Paul

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Raven,

 

Habits, conditioning, prior programming and group expectations are difficult to shake. It seems to me most of us in my experience are for the most part unconscious creatures most of the time. Hence Jesus's words... "Father forgive them, for they know not what they do" Life is anything but simple for many. No need to get exhausted for other people being their version of 'human'. (or acting out their part of the story) :)

 

Joseph

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You both make excellent points.

 

My post was a bit rambling and irritated, and I apologise for sounding over-the-top. It was spurred by seeing too much garbage on the internet, especially FB.

 

Paul, thank you for the reminder about interpretation. For example, while your fundy friend might interpret "dominion" as "right," I would interpret it as "responsibility" - as in, we are responsible for the well-being of our environment, the way that a parent has "dominion" over their child, and is responsible for his/her welfare.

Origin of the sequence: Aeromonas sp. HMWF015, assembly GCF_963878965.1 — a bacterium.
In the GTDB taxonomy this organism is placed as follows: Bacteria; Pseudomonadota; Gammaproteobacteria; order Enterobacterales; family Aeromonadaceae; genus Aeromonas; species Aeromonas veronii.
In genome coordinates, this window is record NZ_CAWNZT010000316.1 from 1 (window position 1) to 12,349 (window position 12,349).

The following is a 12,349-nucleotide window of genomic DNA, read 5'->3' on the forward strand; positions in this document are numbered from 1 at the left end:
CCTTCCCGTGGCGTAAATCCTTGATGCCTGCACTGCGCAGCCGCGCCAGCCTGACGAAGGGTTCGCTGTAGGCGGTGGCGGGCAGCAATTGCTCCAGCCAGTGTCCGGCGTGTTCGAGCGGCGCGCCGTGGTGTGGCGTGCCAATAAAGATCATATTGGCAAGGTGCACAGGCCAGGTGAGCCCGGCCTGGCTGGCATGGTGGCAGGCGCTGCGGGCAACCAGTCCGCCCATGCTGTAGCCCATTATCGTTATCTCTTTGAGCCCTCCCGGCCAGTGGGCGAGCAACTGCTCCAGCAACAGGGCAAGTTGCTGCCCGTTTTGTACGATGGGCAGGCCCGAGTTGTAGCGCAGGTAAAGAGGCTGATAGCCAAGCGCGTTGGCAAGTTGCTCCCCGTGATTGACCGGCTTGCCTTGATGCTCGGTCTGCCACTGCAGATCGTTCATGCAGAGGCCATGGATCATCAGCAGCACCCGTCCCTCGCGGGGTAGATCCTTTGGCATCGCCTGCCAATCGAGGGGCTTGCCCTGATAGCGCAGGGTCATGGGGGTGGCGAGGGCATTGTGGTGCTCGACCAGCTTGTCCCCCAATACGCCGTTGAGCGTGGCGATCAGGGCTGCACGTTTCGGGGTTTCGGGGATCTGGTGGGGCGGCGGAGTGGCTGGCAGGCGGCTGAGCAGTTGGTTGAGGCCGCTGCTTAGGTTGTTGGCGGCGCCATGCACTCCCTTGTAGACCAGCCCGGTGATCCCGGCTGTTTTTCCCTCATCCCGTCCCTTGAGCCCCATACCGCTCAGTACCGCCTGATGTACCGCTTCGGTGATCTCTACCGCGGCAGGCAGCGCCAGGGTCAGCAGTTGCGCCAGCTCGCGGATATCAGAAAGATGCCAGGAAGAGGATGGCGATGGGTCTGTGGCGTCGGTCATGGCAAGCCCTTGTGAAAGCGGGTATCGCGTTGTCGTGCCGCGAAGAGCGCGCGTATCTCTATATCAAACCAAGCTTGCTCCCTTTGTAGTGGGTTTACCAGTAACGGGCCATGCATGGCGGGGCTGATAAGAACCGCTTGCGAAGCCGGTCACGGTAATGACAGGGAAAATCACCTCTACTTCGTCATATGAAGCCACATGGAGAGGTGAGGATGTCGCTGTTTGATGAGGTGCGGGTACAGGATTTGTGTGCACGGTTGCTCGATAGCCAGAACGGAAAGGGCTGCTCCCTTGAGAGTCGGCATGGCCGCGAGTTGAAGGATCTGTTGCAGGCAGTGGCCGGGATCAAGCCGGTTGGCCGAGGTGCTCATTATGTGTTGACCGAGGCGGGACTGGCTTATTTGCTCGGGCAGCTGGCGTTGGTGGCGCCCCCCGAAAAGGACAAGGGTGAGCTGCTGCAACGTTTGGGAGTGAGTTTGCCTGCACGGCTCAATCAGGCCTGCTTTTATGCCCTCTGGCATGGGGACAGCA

Joseph - your comments reminded of much of what I studied in university, en route to my Sociology BA. You are right when you say that a person's habits, environment, etc can (and do) play a large part in what we think and do as people. I guess there's a part of me that is frustrated that compassion and fairness are not innate trends. Everyone is very quick to point out when they have been judged, or mistreated - but they don't seem to see it when they do it to other people.

 

I am not content with the way the world is. My heart breaks for the way people treat one another. As someone who is likely to become a parent in the next year or so, I think constantly about what kind of world I want my child(ren) to inherit. Our city is riddled with bullets and our streets are deep with blood. People are so busy trying to hurt each other that they can't be bothered to care about each other. They're too busy nitpicking over things that don't matter, that they don't see the things that do matter slipping away. Hatred and arrogance leave no room for love and humility. It's so sad, and discouraging.